Native Open vSwitch firewall driver¶
Historically, Open vSwitch (OVS) could not interact directly with iptables
to implement security groups. Thus, the OVS agent and Compute service use
a Linux bridge between each instance (VM) and the OVS integration bridge
br-int to implement security groups. The Linux bridge device contains
the iptables rules pertaining to the instance. In general, additional
components between instances and physical network infrastructure cause
scalability and performance problems. To alleviate such problems, the OVS
agent includes an optional firewall driver that natively implements security
groups as flows in OVS rather than the Linux bridge device and iptables.
This increases scalability and performance.
Configuring heterogeneous firewall drivers¶
L2 agents can be configured to use differing firewall drivers. There is no requirement that they all be the same. If an agent lacks a firewall driver configuration, it will default to what is configured on its server. This also means there is no requirement that the server has any firewall driver configured at all, as long as the agents are configured correctly.
The native OVS firewall implementation requires kernel and user space support for conntrack, thus requiring minimum versions of the Linux kernel and Open vSwitch. All cases require Open vSwitch version 2.5 or newer.
Kernel version 4.3 or newer includes conntrack support.
Kernel version 3.3, but less than 4.3, does not include conntrack support and requires building the OVS modules.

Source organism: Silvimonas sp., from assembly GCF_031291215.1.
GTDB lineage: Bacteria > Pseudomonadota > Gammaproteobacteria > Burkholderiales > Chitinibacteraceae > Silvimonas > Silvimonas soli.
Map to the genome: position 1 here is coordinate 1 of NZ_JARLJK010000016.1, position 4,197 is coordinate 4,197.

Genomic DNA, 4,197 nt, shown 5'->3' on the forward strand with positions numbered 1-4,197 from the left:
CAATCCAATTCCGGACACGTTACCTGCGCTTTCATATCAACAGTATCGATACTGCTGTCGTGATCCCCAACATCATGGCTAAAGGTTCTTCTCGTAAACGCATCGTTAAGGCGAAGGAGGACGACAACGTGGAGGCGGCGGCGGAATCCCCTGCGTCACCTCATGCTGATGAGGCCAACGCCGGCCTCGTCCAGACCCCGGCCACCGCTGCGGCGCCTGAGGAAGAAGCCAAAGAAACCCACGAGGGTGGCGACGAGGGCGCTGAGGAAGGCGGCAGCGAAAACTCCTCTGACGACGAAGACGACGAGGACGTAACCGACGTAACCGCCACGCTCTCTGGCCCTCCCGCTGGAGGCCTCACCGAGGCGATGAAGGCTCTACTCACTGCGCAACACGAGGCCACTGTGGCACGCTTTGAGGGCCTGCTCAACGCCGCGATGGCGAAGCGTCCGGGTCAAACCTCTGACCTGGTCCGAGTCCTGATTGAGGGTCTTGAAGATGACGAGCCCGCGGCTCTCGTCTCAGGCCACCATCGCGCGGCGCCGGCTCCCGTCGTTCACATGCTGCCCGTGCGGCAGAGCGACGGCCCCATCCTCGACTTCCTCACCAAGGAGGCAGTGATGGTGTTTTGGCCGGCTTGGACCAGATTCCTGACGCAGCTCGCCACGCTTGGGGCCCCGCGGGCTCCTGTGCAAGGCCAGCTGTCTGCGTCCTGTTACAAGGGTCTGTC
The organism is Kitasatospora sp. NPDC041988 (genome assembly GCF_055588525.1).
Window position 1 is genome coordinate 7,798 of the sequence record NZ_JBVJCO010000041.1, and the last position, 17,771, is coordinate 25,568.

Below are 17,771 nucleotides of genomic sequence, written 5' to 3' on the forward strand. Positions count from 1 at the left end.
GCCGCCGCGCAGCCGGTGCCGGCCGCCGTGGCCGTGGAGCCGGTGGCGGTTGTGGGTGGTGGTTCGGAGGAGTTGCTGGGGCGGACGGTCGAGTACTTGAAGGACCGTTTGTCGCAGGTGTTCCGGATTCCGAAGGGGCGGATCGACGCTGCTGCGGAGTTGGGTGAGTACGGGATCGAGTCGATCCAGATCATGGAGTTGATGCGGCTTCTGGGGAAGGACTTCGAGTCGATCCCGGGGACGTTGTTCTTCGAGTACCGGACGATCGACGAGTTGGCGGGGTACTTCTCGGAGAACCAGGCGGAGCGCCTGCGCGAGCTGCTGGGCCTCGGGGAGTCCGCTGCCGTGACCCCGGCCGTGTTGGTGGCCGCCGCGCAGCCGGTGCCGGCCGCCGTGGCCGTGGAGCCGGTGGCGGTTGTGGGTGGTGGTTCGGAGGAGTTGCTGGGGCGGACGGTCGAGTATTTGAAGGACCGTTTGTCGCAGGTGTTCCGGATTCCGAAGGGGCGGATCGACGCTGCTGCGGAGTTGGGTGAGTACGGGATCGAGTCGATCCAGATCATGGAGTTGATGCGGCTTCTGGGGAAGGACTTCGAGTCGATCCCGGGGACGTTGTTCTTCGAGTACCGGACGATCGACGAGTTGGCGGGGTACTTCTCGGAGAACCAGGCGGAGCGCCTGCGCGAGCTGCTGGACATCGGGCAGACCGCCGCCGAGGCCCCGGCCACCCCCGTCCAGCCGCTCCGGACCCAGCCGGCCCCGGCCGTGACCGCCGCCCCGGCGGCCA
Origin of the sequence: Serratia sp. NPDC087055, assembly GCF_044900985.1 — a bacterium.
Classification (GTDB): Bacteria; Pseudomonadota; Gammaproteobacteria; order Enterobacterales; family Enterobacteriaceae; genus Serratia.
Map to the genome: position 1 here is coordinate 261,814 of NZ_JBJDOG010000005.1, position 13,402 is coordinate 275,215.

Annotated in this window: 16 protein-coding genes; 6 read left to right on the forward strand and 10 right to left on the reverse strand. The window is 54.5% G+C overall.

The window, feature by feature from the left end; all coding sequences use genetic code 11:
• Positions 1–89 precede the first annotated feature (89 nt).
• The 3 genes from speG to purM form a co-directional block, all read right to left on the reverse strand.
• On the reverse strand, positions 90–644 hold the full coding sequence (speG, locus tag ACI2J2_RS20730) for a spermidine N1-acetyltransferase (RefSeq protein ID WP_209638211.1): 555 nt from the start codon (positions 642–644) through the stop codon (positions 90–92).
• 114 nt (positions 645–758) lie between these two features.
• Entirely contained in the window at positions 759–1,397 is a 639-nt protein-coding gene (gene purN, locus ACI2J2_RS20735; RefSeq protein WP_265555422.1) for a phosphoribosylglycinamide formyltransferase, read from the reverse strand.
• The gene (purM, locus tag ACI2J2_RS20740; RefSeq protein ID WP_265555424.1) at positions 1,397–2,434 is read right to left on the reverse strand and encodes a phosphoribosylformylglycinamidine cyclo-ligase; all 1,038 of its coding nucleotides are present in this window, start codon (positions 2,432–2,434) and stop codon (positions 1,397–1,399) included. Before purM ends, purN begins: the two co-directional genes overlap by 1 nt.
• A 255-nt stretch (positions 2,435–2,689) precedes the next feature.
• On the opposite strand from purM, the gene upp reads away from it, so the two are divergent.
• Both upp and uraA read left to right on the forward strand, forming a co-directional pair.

Enable the native OVS firewall driver¶
On nodes running the Open vSwitch agent, edit the
openvswitch_agent.inifile and enable the firewall driver.
[securitygroup] firewall_driver = openvswitch
For more information, see the Open vSwitch Firewall Driver and the video.
Using GRE tunnels inside VMs with OVS firewall driver¶
If GRE tunnels from VM to VM are going to be used, the native OVS firewall
nf_conntrack_proto_gre module to be loaded in
the kernel on nodes running the Open vSwitch agent.
It can be loaded with the command:
# modprobe nf_conntrack_proto_gre
Some Linux distributions have files that can be used to automatically load
kernel modules at boot time, for example,
/etc/modules. Check with your
distribution for further information.
This isn’t necessary to use
gre tunnel network type Neutron.
Differences between OVS and iptables firewall drivers¶
Both OVS and iptables firewall drivers should always behave in the same way if the same rules are configured for the security group. But in some cases that is not true and there may be slight differences between those drivers.
Traffic marked as INVALID by conntrack but matching some of the SG rules (please check 1 and 2 for details)
Allowed because it first matches SG rule, never reaches rule to drop invalid packets
Multicast traffic sent in the group 224.0.0.X (please check 3 for details)
Blocked, Can be enabled by SG rule.
The OVS Firewall blocks traffic that does not have either the IPv4 or IPv6
ethertypes at present. This is a behavior change compared to the
“iptables_hybrid” firewall, which only operates on IP packets and thus does
not address other ethertypes. With the configuration option
permitted_ethertypes it is possible to define a set of allowed ethertypes.
Any traffic with these allowed ethertypes with destination to a local port or
generated from a local port and MAC address, will be allowed.